The German Classics of the Nineteenth and Twentieth Centuries, Volume 01 eBook

This eBook from the Gutenberg Project consists of approximately 477 pages of information about The German Classics of the Nineteenth and Twentieth Centuries, Volume 01.
an instant,
And his beloved upheld.  She gently sank on his shoulder;
Breast was pressed against breast, and cheek against cheek.  Thus he
                                                      stood there
Fixed as a marble statue, the force of will keeping him steadfast,
Drew her not to him more closely, but braced himself under her pressure. 
Thus he the glorious burden felt, the warmth of her bosom,
And the perfume of her breath, that over his lips was exhaling;
Bore with the heart of a man the majestic form of the woman.

But she with playfulness said, concealing the pain that she suffered: 
“That is a sign of misfortune, so timorous persons would tell us,
When on approaching a house we stumble not far from the threshold;
And for myself, I confess, I could wish for a happier omen. 
Let us here linger awhile that thy parents may not have to blame thee,
Seeing a limping maid, and thou seem an incompetent landlord.”



Muses, O ye who the course of true love so willingly favor,
Ye who thus far on his way the excellent youth have conducted,
Even before the betrothal have pressed to his bosom the maiden;
Further your aid vouchsafe this charming pair in uniting,
Straightway dispersing the clouds which over their happiness lower! 
Yet first of all declare what is passing meanwhile at the Lion. 
  Now for the third time again the mother impatient had entered
Where were assembled the men, whom anxious but now she had quitted;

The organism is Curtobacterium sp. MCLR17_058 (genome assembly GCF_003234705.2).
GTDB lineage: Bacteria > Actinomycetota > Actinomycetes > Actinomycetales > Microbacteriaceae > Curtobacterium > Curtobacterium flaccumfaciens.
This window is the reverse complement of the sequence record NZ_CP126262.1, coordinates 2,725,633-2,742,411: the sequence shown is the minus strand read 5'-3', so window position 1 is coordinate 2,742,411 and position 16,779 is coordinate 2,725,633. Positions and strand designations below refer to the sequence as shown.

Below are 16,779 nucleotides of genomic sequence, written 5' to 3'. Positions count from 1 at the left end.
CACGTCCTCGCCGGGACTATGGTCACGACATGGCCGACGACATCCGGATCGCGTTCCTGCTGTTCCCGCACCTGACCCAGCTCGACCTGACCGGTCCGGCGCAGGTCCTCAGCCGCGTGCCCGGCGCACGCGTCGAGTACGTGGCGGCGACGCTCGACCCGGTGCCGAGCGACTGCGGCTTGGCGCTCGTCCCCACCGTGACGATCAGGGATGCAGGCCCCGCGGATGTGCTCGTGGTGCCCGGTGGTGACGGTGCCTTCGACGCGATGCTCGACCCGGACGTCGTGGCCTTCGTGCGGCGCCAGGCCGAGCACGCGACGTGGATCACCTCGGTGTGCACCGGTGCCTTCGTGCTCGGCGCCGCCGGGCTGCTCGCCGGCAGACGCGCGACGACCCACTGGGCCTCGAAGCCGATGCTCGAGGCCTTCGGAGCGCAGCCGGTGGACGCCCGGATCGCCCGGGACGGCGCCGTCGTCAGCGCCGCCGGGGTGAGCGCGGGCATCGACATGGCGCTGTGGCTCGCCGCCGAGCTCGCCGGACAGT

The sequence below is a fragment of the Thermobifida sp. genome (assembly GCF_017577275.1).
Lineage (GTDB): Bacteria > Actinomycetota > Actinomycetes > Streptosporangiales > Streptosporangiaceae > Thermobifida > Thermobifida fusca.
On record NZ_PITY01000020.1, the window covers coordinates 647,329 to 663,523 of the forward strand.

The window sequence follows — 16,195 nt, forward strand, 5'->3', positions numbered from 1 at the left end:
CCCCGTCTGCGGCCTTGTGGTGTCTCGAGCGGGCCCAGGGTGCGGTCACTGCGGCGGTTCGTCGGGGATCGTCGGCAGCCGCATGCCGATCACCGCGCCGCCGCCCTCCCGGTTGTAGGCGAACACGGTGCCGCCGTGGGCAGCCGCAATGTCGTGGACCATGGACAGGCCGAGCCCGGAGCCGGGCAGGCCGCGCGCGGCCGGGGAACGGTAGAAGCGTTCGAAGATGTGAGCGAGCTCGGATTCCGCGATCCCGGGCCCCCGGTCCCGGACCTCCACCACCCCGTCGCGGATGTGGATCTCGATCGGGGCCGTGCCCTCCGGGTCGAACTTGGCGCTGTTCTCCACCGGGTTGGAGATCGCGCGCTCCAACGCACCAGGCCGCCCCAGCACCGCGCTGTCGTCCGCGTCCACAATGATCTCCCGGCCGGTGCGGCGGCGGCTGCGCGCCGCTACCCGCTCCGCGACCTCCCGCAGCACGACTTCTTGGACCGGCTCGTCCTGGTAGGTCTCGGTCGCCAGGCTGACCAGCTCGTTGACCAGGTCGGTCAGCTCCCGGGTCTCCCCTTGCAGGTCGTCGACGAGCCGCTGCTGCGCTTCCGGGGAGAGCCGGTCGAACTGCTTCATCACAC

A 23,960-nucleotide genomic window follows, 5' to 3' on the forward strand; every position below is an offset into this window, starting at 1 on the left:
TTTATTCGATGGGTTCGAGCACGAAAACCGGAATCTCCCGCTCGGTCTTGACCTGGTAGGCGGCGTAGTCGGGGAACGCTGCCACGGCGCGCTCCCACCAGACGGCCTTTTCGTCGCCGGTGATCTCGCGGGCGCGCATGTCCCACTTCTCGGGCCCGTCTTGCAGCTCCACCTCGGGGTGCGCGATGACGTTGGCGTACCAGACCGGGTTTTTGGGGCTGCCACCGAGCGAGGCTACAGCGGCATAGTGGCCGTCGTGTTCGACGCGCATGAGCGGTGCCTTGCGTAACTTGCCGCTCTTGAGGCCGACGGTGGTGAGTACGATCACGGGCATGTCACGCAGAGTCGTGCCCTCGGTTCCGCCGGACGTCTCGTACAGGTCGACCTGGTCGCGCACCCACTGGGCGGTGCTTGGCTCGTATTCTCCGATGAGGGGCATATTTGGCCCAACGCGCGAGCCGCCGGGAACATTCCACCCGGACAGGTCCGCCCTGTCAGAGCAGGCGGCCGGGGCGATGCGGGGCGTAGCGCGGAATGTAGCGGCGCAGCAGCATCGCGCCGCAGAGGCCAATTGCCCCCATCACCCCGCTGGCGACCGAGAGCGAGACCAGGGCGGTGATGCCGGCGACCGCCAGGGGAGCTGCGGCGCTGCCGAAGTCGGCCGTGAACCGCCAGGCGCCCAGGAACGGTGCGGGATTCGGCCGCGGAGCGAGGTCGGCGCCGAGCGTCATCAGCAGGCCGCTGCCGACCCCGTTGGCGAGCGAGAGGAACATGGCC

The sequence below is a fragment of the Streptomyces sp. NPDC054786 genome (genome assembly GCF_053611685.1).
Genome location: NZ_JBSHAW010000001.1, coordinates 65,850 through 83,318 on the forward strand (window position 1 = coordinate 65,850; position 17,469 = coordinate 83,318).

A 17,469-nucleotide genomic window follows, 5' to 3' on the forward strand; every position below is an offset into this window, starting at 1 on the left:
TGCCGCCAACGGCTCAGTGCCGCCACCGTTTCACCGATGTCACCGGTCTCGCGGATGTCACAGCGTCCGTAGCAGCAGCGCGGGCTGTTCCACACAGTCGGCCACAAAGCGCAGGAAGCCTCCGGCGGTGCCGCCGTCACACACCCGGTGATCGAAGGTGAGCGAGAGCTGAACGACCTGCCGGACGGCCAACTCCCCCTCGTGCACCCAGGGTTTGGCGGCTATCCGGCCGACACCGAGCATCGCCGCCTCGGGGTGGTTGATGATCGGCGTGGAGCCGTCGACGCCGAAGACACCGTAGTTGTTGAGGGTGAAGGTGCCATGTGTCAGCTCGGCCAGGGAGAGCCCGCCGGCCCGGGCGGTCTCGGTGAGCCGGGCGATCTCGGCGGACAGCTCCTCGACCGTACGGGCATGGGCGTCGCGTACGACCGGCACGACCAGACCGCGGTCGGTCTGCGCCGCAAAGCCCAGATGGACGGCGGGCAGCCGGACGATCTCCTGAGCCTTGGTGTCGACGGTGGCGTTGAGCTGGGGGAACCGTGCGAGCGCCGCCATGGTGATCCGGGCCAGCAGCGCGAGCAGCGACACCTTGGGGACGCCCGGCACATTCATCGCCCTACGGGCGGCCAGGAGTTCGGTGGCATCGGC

Spoke of the gathering storm, and the moonlight’s rapid obscuring;
Then of her son’s late tarrying abroad and the dangers of nightfall;
Sharply upbraided her friends that without having speech of the maiden,
And without urging his suit, they had parted from Hermann so early.

“Make it not worse than it is,” the father replied with displeasure. 
“For, as thou seest, we tarry ourselves and are waiting the issue.”

Calmly, however, from where he was sitting the neighbor made answer: 
“Never in hours of disquiet like this do I fail to be grateful
Unto my late, blessed father, who every root of impatience
Tore from my heart when a child, and left no fibre remaining;
So that I learned on the instant to wait as do none of your sages.” 
“Tell us,” the pastor returned, “what legerdemain he made use of.” 
“That will I gladly relate, for all may draw from it a lesson;”
So made the neighbor reply.  “When a boy I once stood of a Sunday
Full of impatience, and looking with eagerness out for the carriage
Which was to carry us forth to the spring that lies under the lindens. 
Still the coach came not.  I ran, like a weasel, now hither, now thither,
Up stairs and down, and forward and back, ’twixt the door and the window;
Even my fingers itched to be moving; I scratched on

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The German Classics of the Nineteenth and Twentieth Centuries, Volume 01 from Project Gutenberg. Public domain.
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